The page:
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IMMIGRATION

‘Six thousand migrant arrivals is not an invasion’: Renzi

Italian Prime Minister Matteo Renzi on Friday played down a spike in boat crossings from Libya which has resulted in 6,000 mainly African migrants landing in Italy this week, insisting: "we are not facing an invasion."

'Six thousand migrant arrivals is not an invasion': Renzi
More than 6,000 migrants have arrived in Italy since Tuesday. Photo: Giovanni Isolino/AFP

Renzi told a press conference after the figures were released by the International Organisation for Migration in Geneva that the numbers arriving from Libya so far this year were broadly in line with the 2015 pattern.
   
Fears are running high in Italy that the country could be confronted with a surge in migrants trying to reach its southern shores as a result of EU moves to close routes through the Greek Islands and the Balkans.
   
Italian officials are also wary of the possibility of neighbouring EU countries closing their borders, as France did temporarily last year and Austria is threatening to do now.
   
The interior ministry this week asked local authorities to find 15,000 extra beds to house asylum-seekers in anticipation of a possible increase in the numbers of people requiring accommodation.
   
“There is a problem that concerns our country but there is not an invasion underway,” Renzi said.

   
“We have taken certain initiatives but we are not facing an invasion. It is a big problem but we have clear ideas about how to deal with it.”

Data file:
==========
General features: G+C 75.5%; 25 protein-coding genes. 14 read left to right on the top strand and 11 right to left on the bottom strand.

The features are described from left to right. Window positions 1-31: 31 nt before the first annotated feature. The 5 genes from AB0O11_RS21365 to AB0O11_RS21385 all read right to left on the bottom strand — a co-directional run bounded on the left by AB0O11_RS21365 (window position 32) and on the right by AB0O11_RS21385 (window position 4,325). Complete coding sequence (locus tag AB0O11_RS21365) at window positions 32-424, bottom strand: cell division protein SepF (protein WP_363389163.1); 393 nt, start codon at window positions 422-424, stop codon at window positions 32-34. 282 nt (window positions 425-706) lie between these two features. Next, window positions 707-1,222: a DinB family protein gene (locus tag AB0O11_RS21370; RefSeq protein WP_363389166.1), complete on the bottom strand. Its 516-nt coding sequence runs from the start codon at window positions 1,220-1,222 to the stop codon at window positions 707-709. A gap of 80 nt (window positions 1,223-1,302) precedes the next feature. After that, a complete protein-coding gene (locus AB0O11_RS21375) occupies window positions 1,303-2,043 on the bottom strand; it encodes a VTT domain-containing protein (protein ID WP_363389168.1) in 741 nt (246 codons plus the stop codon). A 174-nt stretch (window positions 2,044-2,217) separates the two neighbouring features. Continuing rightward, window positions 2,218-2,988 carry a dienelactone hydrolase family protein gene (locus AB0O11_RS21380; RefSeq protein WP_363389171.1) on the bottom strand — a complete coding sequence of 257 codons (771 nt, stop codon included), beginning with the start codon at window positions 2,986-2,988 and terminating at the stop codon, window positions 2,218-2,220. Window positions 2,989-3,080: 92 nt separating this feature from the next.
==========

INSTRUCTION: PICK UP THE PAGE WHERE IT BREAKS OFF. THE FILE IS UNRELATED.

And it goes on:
Renzi said the EU was working on deals with African countries to stem the flow of migrants leaving for Europe and to prevent those who do from being allowed to pass through transit countries.
   
“I do not want to play it down but I do want to send a reassuring message. The numbers of boats are barely a few higher compared to last year.”
   
The IOM said that of the 6,021 migrants who have reached Europe by sea since Tuesday, only 174 had landed in Greece with the balance coming ashore in Italy.
   
IOM spokesman Joel Millman stressed there was no evidence yet to suggest the Italy arrivals were linked to an EU-Turkey deal which aimed at stemming the influx of people to the Greek islands.

   
Migrants who spoke to IOM staff in Italy all said they had crossed from Libya, most of them on rubber dinghies loaded with around 130 people.
   
“Many of them were from sub-Saharan Africa, and we have noticed an increase in numbers from the Horn of Africa, particularly Eritreans,” Federico Soda, head of the IOM's Rome office, said in a statement.
   
“There have been very few Syrians leaving from Libya in recent months,” Soda said.
   
Millman noted that with weather warming at the start of the main crossing season, Italy would likely see persistently high arrivals in the weeks ahead.
   
So far this year, more than 23,000 migrants have landed in Italy, compared to nearly 153,500 who have landed in Greece, the IOM said.

POLITICS

How the EU aims to reform border-free Schengen area

European countries agreed on Thursday to push towards a long-stalled reform of the bloc's migration system, urging tighter control of external borders and better burden-sharing when it comes to asylum-seekers.

How the EU aims to reform border-free Schengen area
European interior ministers met in the northern French city of tourcoing, where president Emmanuel Macron gave a speech. Photo: Yoat Valat/AFP

The EU home affairs commissioner Ylva Johansson, speaking after a meeting of European interior ministers, said she welcomed what she saw as new momentum on the issue.